County leaders last year set up multiple programs designed to pass along federal stimulus dollars through its Community Recovery Initiative, including a $20 million rental assistance program launched last August. County economic development Bureau Chief Xochitl Flores said last month that her department is working to learn lessons from the first round of aid in order to improve the rollout of the next round of funding.
The board also plans to delay or reduce a range of fines in response to the pandemic, including with an ordinance (21-1378) halving the cost of video gaming license applications in unincorporated Cook County for the duration of 2021. The legislation was designed “as a relief measure to assist an industry that has been severely impacted by the coronavirus,” according to a spokesperson for county board President Toni Preckwinkle.
Another ordinance (21-1380) set for approval on Thursday would extend the life of 2021 county liquor licenses through June 30, and it cuts the price of new liquor licenses and beer garden licenses through 2021. And another (21-1383) would permanently reduce the “wheel tax” on recreational and commercial trailers, costing the county about $57,000 in estimated annual revenue.
“With businesses facing so many challenges and difficulties created by the coronavirus, suspending these fines and fees is the right thing to do,” according to an information page provided by the Cook County Department of Revenue. “It is our hope these measures provide much-needed relief.”
The board is also scheduled to extend the county’s COVID-19 disaster declaration by an additional month (21-1503), empowering county board Preckwinkle to issue executive orders and procure contracts without board approval until March 31. Similarly, commissioners are set to extend through February an emergency measure (21-1386) giving county Budget Director Annette Guzman authority to personally approve budget transfers of unlimited size in order to coordinate the county’s response to the pandemic. Both would otherwise expire on Feb. 28.
TIF disclosure ordinance, updates to tenant rules
Commissioners are scheduled Thursday to approve an ordinance (21-1048) proposed by county Treasurer Maria Pappas requiring municipalities to deliver line-item reports on how they spend tax-increment financing dollars. Commissioners voted 15-2 to approve the ordinance in committee on Monday, with dissent from Comm. Scott Britton (D-14) and Comm. Frank Aguilar (D-16), who said the requirements could be too burdensome for municipal staffers.
Related: Commissioners approve Pappas-backed ordinance to expose TIF ‘shadow governments’
Britton and Comm. Kevin Morrison (D-15) have also proposed tweaks (21-1721) to county’s Residential Tenant and Landlord Ordinance (20-3562), which passed the board in January after months of heated debate. The updated ordinance broadens the language around some landlord obligations by describing them as “administrative requirements,” instead of “disclosure requirements.” It also requires county Clerk Karen Yarbrough’s office to publicly post a “summary” of the ordinance, instead of a full copy of its language.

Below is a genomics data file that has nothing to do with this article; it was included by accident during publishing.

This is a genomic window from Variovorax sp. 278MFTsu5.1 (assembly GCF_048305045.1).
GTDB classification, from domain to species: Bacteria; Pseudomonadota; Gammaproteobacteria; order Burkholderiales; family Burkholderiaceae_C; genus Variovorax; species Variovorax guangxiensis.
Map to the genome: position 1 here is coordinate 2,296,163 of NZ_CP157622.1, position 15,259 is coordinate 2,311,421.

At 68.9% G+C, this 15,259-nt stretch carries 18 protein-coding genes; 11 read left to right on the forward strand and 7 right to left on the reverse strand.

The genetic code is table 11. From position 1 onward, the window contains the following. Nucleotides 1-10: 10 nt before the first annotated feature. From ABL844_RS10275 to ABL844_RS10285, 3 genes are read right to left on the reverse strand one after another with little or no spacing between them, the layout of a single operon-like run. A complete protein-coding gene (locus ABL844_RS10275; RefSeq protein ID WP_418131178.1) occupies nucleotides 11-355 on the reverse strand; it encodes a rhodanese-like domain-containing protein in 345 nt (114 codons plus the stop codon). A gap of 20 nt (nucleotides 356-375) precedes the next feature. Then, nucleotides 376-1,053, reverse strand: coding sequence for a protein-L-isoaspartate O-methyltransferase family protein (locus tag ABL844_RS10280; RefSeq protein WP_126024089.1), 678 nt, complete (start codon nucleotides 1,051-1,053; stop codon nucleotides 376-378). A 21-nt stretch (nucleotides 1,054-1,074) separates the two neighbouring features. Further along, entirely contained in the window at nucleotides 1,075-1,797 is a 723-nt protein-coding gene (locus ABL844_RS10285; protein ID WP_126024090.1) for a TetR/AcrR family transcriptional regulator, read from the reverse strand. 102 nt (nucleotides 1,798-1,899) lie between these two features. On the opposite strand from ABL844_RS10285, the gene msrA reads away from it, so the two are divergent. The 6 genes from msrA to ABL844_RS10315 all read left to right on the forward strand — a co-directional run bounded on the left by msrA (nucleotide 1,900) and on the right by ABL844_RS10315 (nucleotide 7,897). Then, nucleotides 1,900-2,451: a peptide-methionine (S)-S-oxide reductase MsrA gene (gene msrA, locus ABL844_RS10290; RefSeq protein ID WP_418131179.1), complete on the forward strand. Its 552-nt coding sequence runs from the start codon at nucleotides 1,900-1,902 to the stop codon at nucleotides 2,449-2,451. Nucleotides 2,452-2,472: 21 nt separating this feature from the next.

Related: Cook county tenant protections on fast-track to approval after unanimous committee vote
The board is set to take up the following other items for consideration:
21-1401 — A $1 million payment to settle a medical malpractice lawsuit brought by Wayne Walker related to Stroger Hospital.
21-1575 — A $578,500 payment to settle a lawsuit brought by Omega Medical Imaging related to a contract dispute with Stroger Hospital.
21-1752 — A resolution allowing the county to partner with the firm Summer to give free counseling to county residents with student loan debt, paid for by a donation from the Joyce Foundation. Preckwinkle touted the initiative during an event Wednesday morning, calling the nation’s growing student loan debt crisis a “racial equity issue.”
21-1708 — Extension through Dec. 31, 2025 of the county’s participation in the O’Hare Noise Compatibility Commission, a multi-government body charged with blunting the noise impacts of low-flying planes. Chicago similarly extended its participation in the commission last month.
21-0841 — A class 8 property tax incentive for Manas Express Corp to operate a “warehousing, logistics and truck repair” site at 270 E. 167th St. in Harvey.
21-0842 — A class 7(a) property tax incentive for Viktoria Kitsutkin to operate an auto dealership at 401 W. North Ave. in Northlake.
21-0844 — A class 8 property tax incentive for WITS Real Estate Holdings to operate an industrial equipment storage site at 1100 Maryland Ave. in Dolton.
21-1393 — Appointment of John Yonan as bureau chief of the county’s Bureau of Asset Management.
21-1395 — Appointment of Jennifer “Sis” Killen as superintendent of the county’s Department of Transportation and Highways.
21-1706 — Appointment of Bickerdike Redevelopment Corporation CEO Joy Aruguete as a member of the Cook County Land Bank Authority Board of Directors.
21-1707, 21-1735, 21-1737, 21-1739 — Reappointment of Franklin Park Mayor Barrett Pedersen, Judith Hamill, Anthony Iosco and Paul Motes II as members of the Cook County Board of Appeals.